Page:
A show would not be a show without the music. Again an integral part of the show, but one that is often overlooked in works on a designer's career, so I appreciated this (admittedly brief) section.

A look at the images and catalogues that have captured Yohji's spirit. Given that many of these images appear in other publications and are reasonably easy to find online, I appreciated these montage pages.

A history of books on Yohji Yamamoto, including Rewind/Forward (for scans see my post).

The only Yohji Yamamoto book I need to complete my collection - Talking To Myself.

A look at museum exhibitions. Definitely pick up the V&A exhibition catalogue if you get the opportunity, it is very well written and compiled.

A look at film, theatre and dance costume, including one of my favourite visual feasts - Dolls (click here for my post). I think this aspect of Yohji's career can often be overlooked when people discuss his work, but costume design is an incredibly powerful medium. One of the good things about the extensive exhibition on Jean Paul Gaultier's work at the Barbican earlier this year was that they also included his costume design. Admittedly it fits nicely alongside the general theatricality of his work, but I think it is a fascinating insight into the skills of the designer, especially in terms of collaborative design.

Yohji and Limi.
Father and daughter.

No doubt this book will be torn apart and posted here and there and everywhere, including all over social media, but please do have a proper read if you get the chance (followed by My Dear Bomb). Although there were many parts I wish had been more extensive and written about in greater depth, given the scope of the entire book, it was remarkably comprehensive and really an indispensable book for any Yohji fan.





Tuesday, 11 November 2014

The Romantic's Bible

1982 - 2014

There are people who contribute to our lives in ways they could never know simply by sharing what they love with the world. An author writes a book, a musician sings a song, a designer creates a garment. Whether consciously or not, we come to define the memory of our lives around our experiences of the moments these people create. It can catch you entirely unawares. You hear the snippet of a song in passing during your day, and it stops you there and then in your tracks - you are transported back instantly, as a flood of emotions and memories rush over you. We all have those books, those paintings, those sounds, those smells, that mean something to us that is entirely unique. People can often get quite obsessive over these feelings. Just think about how common it is to encounter someone who has been listening to a band since they started playing, disparaging newcomers to that band's music. But I think there is space for us all to appreciate any person's work, from any time or any place, as long as it truly moves us.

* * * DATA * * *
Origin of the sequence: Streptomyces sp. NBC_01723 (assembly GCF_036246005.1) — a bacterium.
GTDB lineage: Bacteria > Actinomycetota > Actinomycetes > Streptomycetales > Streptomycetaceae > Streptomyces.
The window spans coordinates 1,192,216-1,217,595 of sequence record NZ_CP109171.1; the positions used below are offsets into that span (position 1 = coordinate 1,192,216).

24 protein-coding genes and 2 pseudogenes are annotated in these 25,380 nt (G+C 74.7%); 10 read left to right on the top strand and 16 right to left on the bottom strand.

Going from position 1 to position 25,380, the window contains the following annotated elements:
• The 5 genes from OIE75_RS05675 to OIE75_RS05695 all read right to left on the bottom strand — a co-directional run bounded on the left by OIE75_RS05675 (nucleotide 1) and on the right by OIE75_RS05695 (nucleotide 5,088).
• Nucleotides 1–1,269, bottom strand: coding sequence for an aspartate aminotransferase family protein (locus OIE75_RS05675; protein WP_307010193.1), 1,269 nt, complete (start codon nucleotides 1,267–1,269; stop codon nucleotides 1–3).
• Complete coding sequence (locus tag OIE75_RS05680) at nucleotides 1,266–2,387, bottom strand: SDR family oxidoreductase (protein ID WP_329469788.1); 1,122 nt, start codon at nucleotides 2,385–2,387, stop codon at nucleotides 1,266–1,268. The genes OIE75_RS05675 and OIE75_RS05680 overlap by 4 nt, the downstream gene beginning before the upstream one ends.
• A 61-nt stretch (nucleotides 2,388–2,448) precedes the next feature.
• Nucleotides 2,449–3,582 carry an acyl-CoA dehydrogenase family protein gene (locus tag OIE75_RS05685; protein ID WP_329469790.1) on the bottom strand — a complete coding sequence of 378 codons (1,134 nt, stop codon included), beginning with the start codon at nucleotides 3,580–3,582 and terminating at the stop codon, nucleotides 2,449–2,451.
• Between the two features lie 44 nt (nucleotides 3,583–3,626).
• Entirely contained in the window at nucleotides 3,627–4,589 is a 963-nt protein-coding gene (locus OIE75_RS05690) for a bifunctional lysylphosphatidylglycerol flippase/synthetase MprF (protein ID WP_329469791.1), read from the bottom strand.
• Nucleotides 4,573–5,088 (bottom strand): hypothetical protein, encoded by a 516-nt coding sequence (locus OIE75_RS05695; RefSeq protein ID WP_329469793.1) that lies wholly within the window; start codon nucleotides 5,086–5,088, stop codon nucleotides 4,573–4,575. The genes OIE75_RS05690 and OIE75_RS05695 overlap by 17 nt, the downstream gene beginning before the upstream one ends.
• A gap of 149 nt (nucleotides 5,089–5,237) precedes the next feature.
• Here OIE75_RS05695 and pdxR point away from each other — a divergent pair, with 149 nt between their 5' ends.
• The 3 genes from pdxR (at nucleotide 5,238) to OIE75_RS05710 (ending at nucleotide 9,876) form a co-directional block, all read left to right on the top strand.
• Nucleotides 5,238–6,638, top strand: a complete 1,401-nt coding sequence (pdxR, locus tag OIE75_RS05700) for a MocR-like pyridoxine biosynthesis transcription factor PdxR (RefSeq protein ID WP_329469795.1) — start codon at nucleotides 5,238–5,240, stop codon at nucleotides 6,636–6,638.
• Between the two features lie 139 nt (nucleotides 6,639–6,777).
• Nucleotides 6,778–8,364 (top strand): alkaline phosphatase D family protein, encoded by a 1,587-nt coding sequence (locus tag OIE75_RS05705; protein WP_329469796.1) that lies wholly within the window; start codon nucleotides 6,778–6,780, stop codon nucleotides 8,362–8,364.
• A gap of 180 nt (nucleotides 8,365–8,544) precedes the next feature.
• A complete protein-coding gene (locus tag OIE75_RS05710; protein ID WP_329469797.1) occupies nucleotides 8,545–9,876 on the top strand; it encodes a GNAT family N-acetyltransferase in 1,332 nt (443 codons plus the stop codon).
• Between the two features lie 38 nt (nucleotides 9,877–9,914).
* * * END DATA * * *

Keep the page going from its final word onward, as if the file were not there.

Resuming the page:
There are two fashion designers whose work means more to me than any other - Yohji Yamamoto and Ann Demeulemeester. I love the work of many other designers, but it is these two who really drew me into contemporary fashion and made me realize what it could actually be, and, perhaps more importantly, what it could feel like. Trying on their garments and moving around in them for the first time was a revelation - it just felt right, and that feeling has thankfully never dissipated. It is the reason why my wardrobe is dominated by these two designers (although Issey Miyake comes a close third thanks to the fact that I buy my t-shirts from there). 

I am too young to have experienced Helmut Lang or Martin Margiela's work when they were both designing, even though I have worn pieces from those earlier collections that they themselves actually designed. And although you appreciate the work of designers like that, it is an entirely different feeling to experiencing it (or at least a small part of it) as it actually happens. It is the difference between nostalgia for something that once was, to excitement for what is to come. Fashion is the art of the perfect moment, but at its best it is something that lives with you and ages with you. It becomes part of your life, and the moment it captures is no longer some fleeting season from however long ago, but each and every day of you life for years. 

Wearing Yohji, wearing Ann. The best way I can describe it? It's like coming home.       

Thank you Ann.